Responsible Wagering Australia (RWA) chief executive Brent Jackson said that betting enthusiasts should be allowed to gamble using credit cards. The online gambling lobby that Mr Jackson fronts has been adamant that there’s no evidence that credit card betting leads to harm.
The RWA chief executive’s remarks come at a time when Australian MPs, such as Queensland MP Andrew Wallace, are calling for “social responsibility” that would put an end to online betting with the use of credit cards.
MP Wallace: Banks Should Ban Credit Cards at Online Sportsbooks
The Queensland MP said that banning credit card betting was a “no-brainer” considering that people pay 22 per cent in interest on their credit card balances. That, combined with the risks of betting, is a very dangerous mixaccording to the LNP Member for Fisher.
MP Andrew Wallace has long tried to force Australia’s banking institutions to put in place a voluntary code of conduct that should stop punters from betting with credit cards, allowing them to only use their own funds to gamble.
Mr Wallace added that punters cannot use credit cards when they bet on horses or dogs and they also can’t use credit cards at brick-and-mortar casinos or when playing the pokies. Therefore, he argues that it doesn’t make sense for credit card betting to be allowed at online sports betting and gambling sites.
However, despite Mr Wallace’s pressure on banks, the big four of Aussie banking institutions has decided against acting on his requests. Neither one of Westpac, ANZ, NAB and Commonwealth Bank have seen fit to ban punters from using their credit cards when they place online wagers.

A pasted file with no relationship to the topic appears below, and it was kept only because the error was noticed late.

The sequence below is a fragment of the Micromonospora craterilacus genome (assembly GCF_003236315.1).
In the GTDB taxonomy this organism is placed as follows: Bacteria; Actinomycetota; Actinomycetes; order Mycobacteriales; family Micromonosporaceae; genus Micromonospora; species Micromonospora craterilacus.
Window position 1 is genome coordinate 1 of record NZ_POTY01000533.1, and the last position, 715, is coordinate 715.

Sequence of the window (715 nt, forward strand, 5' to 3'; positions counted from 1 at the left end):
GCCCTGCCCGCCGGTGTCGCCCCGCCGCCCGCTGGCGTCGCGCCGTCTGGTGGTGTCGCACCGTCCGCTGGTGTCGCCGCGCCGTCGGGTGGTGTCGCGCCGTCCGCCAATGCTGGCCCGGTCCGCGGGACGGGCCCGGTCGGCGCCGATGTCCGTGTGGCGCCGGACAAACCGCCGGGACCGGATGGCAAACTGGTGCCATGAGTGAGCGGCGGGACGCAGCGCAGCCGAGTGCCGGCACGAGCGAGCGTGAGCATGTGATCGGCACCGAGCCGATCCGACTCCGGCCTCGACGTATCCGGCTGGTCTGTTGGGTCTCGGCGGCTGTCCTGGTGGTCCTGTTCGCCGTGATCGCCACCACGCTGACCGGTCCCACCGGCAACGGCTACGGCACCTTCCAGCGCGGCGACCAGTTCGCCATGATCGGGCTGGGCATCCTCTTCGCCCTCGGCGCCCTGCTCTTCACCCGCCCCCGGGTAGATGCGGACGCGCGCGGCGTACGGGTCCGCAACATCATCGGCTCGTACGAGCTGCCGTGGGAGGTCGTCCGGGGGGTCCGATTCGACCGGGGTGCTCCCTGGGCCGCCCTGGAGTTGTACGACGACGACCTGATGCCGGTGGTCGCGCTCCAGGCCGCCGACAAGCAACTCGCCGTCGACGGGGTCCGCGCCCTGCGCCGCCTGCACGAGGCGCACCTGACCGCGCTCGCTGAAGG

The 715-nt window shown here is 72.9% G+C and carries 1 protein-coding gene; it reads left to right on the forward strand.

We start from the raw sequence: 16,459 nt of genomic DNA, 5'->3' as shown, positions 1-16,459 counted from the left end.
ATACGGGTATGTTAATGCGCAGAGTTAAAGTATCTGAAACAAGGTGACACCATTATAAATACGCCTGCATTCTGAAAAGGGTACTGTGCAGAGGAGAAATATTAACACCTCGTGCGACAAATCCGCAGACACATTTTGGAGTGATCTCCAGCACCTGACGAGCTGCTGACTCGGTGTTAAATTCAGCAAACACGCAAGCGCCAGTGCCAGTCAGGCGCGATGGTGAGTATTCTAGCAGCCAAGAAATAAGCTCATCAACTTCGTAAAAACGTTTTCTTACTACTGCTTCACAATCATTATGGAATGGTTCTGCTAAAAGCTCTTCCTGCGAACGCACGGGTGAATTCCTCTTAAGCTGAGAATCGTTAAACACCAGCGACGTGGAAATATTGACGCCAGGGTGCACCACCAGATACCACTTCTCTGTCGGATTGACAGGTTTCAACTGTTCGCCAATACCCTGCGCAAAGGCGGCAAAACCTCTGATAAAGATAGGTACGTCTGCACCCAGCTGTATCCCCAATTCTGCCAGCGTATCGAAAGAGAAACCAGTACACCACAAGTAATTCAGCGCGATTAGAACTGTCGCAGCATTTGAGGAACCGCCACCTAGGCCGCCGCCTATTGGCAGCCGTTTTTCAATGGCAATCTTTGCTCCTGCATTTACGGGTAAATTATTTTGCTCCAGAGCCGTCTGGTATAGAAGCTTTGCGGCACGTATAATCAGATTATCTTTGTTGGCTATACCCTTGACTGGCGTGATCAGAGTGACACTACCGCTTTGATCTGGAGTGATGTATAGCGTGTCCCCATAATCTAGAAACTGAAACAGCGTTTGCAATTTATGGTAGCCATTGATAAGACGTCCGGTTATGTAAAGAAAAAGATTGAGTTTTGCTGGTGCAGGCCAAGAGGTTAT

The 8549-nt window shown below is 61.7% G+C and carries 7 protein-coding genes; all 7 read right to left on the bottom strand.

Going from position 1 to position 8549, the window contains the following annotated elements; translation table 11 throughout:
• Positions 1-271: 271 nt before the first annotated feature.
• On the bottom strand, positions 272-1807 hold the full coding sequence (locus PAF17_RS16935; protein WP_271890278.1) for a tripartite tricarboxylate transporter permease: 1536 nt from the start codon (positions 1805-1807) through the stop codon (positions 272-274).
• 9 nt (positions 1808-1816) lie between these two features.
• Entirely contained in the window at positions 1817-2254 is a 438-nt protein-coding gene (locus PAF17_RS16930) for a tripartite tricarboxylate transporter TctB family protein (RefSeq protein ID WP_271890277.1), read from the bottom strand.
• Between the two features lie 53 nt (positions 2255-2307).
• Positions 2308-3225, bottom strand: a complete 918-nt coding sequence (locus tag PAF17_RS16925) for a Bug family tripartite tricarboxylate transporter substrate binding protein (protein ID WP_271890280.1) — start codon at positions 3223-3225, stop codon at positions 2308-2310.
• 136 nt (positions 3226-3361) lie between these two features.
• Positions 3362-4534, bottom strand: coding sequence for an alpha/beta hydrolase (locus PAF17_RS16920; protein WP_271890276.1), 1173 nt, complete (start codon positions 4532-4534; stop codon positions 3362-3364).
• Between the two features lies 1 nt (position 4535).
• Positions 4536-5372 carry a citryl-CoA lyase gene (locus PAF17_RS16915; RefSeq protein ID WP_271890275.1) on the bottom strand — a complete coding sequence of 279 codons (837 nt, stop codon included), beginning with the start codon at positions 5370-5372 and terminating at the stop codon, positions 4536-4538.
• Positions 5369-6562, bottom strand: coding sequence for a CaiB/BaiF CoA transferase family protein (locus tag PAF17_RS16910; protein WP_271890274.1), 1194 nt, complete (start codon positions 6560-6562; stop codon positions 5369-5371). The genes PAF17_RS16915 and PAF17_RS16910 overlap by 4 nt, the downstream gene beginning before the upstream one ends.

Online Betting Providers Have Intervention Tools
Gambling lobbyist Brent Jackson thinks otherwise. The RWA chief executive spoke on behalf of Australian betting brands like Sportsbet, Ladbrokes, and Neds when he said that there was no reason why Australians should be stopped from using credit cards to gamble.
He defended his reasoning by saying that online betting is safer when compared to offline wagering as online gambling providers track players’ behaviour much better than their brick-and-mortar counterparts.
Mr Jackson emphasized that online betting operators keep an eye for “unusual behaviour and strange behavioural patterns” which could indicate that the punter’s betting activity is “risky”.
In addition, the gambling lobbyist said that online betting companies can ban players completely, but before they do something that extreme, they also have other tools for interventions at their disposal.
No Evidence of Risks
According to Mr Jackson, players should decide for themselves whether they will use credit cards to bet online or some other payment method. To him, punters are customers, and as such, they have the right to choose and manage their betting preferences.
Mr Jackson concluded his statement by saying that in his experience, as well as that of the companies he represents, there was no evidence betting with credit cards was a problem at all.